NHS needs extra cash and overhaul claim health bosses
A five year plan for the NHS unveiled by six national bodies claims to have found an annual £30 billion budget shortfall.
Their report said changes, such as GP practices offering hospital services, would help to plug a large chunk of the gap, but health chiefs said the NHS would still need above inflation rises of 1.5% over the coming years.
That works out at an extra £8 billion a year above inflation by 2020. The current budget stands at £104 billion a year, but all the political parties have already started talking about what they would do in the next Parliament.
Health Secretary Jeremy Hunt said difficult decisions needed to be taken, but added the Conservatives were committed to “protecting and increasing” funding in real terms.
“A strong NHS needs a strong economy, then it is possible to increase spending this report calls for.”
Labour’s shadow health secretary Andy Burnham said some of the proposals were ideas Labour had already suggested.
“We’ve have found an extra £2.5 billion for the NHS, we’ve said that the NHS will be our priority in the next Parliament, and alongside that, we’re saying that the time has come to bring social care into the NHS.”
The Liberal Democrats have said they will make sure the budget rises above inflation.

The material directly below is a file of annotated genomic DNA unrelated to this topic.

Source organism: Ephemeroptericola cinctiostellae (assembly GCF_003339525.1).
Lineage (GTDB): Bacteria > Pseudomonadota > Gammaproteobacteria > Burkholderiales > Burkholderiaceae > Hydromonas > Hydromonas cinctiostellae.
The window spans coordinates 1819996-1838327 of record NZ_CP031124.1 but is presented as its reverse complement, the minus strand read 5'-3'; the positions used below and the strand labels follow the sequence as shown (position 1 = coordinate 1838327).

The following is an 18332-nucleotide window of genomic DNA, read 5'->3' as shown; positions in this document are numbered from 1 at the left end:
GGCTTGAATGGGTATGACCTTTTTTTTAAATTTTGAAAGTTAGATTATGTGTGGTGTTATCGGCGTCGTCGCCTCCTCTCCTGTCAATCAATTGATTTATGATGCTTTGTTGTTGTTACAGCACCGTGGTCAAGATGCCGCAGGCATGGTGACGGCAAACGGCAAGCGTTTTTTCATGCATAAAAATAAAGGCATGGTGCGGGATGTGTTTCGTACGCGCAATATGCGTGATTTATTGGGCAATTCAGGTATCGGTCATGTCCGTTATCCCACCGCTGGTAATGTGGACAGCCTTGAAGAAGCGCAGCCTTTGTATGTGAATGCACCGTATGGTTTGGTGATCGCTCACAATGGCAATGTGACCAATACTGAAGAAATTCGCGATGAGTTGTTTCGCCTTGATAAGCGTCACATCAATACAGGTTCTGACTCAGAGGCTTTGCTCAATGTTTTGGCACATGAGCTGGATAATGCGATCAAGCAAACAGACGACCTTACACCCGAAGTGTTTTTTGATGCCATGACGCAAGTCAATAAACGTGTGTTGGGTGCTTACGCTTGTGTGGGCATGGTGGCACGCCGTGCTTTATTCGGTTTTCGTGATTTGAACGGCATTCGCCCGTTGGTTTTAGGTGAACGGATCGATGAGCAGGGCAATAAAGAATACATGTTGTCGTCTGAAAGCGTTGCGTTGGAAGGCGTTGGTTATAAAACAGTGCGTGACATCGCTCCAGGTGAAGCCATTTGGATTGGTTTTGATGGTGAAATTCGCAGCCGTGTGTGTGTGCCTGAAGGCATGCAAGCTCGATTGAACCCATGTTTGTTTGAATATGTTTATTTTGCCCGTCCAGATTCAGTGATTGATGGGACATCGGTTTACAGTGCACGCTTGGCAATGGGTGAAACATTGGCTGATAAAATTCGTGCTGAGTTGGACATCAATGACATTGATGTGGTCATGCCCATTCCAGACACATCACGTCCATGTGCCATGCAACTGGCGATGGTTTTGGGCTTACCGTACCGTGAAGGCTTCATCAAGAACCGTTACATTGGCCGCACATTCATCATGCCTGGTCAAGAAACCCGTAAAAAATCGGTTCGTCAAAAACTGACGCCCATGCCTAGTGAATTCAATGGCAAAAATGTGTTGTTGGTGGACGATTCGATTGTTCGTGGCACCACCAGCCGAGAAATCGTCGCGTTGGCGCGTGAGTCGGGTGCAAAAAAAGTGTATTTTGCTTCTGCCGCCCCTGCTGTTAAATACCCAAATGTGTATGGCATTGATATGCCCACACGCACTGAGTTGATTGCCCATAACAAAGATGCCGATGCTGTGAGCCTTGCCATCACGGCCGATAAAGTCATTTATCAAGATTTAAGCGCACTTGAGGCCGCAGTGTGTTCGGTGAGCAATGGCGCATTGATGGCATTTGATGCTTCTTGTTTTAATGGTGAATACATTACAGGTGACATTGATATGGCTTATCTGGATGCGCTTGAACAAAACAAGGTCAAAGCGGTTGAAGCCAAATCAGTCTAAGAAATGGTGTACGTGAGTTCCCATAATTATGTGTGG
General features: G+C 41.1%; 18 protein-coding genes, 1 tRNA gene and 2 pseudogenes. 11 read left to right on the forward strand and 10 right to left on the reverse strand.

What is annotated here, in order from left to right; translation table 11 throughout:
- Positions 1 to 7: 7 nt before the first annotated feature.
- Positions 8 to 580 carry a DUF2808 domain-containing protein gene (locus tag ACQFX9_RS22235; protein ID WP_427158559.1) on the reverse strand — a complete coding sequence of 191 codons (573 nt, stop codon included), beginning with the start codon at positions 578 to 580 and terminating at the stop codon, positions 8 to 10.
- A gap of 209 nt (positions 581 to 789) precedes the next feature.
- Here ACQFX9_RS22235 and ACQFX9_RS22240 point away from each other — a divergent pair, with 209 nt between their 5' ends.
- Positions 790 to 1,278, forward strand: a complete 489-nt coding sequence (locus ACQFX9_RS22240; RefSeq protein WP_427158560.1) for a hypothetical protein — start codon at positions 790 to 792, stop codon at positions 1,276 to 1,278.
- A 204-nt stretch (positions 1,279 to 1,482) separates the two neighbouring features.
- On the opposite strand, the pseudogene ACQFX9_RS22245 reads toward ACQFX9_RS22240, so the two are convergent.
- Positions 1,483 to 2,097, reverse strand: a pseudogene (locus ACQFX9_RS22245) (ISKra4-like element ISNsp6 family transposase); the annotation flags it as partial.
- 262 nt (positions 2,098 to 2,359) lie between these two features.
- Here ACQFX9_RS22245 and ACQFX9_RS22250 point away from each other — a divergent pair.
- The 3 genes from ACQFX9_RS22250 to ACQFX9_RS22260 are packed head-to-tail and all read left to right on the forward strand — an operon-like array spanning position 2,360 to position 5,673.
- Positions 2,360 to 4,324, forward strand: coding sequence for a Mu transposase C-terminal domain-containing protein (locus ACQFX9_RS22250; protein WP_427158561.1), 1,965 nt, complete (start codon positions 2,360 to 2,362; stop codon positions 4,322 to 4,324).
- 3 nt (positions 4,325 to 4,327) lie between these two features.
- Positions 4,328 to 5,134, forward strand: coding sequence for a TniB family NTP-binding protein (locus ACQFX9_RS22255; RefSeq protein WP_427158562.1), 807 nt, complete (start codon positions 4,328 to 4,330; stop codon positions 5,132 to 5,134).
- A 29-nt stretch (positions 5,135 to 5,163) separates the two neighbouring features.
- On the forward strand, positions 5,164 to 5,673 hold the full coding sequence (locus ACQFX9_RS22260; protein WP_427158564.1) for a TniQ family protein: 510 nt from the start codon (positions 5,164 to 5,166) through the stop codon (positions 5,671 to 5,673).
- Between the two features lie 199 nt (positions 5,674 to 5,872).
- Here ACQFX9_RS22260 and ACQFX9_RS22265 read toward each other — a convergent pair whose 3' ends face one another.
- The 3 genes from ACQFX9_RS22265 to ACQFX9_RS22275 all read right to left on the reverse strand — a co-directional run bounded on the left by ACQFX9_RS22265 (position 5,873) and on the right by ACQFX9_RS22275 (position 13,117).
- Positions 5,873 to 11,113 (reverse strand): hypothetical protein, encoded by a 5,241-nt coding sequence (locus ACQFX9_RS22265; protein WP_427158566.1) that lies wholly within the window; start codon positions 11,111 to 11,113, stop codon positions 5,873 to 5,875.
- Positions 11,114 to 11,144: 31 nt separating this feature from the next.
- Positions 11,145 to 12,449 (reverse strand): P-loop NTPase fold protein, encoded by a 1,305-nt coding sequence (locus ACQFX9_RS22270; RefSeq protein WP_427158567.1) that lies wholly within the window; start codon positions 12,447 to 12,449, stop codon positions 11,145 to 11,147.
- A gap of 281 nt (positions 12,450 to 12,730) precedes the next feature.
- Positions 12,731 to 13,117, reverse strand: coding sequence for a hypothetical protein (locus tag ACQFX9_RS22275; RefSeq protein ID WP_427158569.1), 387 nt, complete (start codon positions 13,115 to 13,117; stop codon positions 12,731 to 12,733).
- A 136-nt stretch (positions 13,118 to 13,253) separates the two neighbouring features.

The five year plan – called the NHS Forward View – also said the future of the health service depended on it becoming more efficient.
To achieve this, it called for a rethink about the way services were delivered and it put forward a range of models – although it stressed it was up to each local area to decide which ones to adopt.
- Large GP practices to employ hospital doctors to provide extra services, including diagnostics, chemotherapy and hospital outpatient appointments
- In areas where GP services are under strain, hospitals could be encouraged to open their own surgeries
- Smaller hospitals to work as part of larger chains, sharing back-office and management services
- Larger hospitals to open franchises at smaller sites, as Moorfields Eye Hospital has done in London
- Hospitals to provide care direct to care homes to prevent emergency admissions
- Volunteers could be encouraged to get more involved, by offering council-tax discounts
Many of these measures are designed to curb the rise in hospital admissions and the impact of the ageing population – the source of most pressure in the health service.
But the report – produced by NHS England, Public Health England, the regulator Monitor, the NHS Trust Development Authority, Care Quality Commission and Health Education England – also said more needed to be done to reduce obesity, smoking and drinking rates.
It also suggested employers should be encouraged to incentivise their staff to become healthier by taking steps such as offering them shopping vouchers for healthy behaviour.
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